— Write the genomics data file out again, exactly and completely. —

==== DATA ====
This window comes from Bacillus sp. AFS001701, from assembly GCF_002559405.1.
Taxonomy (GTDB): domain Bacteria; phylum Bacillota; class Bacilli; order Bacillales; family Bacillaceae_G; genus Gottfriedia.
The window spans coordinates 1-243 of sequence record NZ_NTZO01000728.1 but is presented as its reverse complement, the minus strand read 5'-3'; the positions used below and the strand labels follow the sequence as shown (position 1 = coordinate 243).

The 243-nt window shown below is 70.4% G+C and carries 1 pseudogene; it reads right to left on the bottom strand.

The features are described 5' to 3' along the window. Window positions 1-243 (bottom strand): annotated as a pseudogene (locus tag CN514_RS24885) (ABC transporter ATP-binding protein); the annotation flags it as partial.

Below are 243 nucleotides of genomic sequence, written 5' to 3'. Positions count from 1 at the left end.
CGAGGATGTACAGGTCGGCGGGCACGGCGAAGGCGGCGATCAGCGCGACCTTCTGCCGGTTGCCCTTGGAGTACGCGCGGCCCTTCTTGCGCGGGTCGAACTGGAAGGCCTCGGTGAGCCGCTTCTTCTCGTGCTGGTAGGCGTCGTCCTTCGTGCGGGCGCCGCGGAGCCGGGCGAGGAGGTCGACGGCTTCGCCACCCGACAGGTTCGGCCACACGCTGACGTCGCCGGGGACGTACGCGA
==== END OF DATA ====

This window comes from Bacillus sp. AFS001701, from assembly GCF_002559405.1.
Taxonomy (GTDB): domain Bacteria; phylum Bacillota; class Bacilli; order Bacillales; family Bacillaceae_G; genus Gottfriedia.
The window spans coordinates 1-243 of sequence record NZ_NTZO01000728.1 but is presented as its reverse complement, the minus strand read 5'-3'; the positions used below and the strand labels follow the sequence as shown (position 1 = coordinate 243).

The 243-nt window shown below is 70.4% G+C and carries 1 pseudogene; it reads right to left on the bottom strand.

The features are described 5' to 3' along the window. Window positions 1-243 (bottom strand): annotated as a pseudogene (locus tag CN514_RS24885) (ABC transporter ATP-binding protein); the annotation flags it as partial.

Below are 243 nucleotides of genomic sequence, written 5' to 3'. Positions count from 1 at the left end.
CGAGGATGTACAGGTCGGCGGGCACGGCGAAGGCGGCGATCAGCGCGACCTTCTGCCGGTTGCCCTTGGAGTACGCGCGGCCCTTCTTGCGCGGGTCGAACTGGAAGGCCTCGGTGAGCCGCTTCTTCTCGTGCTGGTAGGCGTCGTCCTTCGTGCGGGCGCCGCGGAGCCGGGCGAGGAGGTCGACGGCTTCGCCACCCGACAGGTTCGGCCACACGCTGACGTCGCCGGGGACGTACGCGA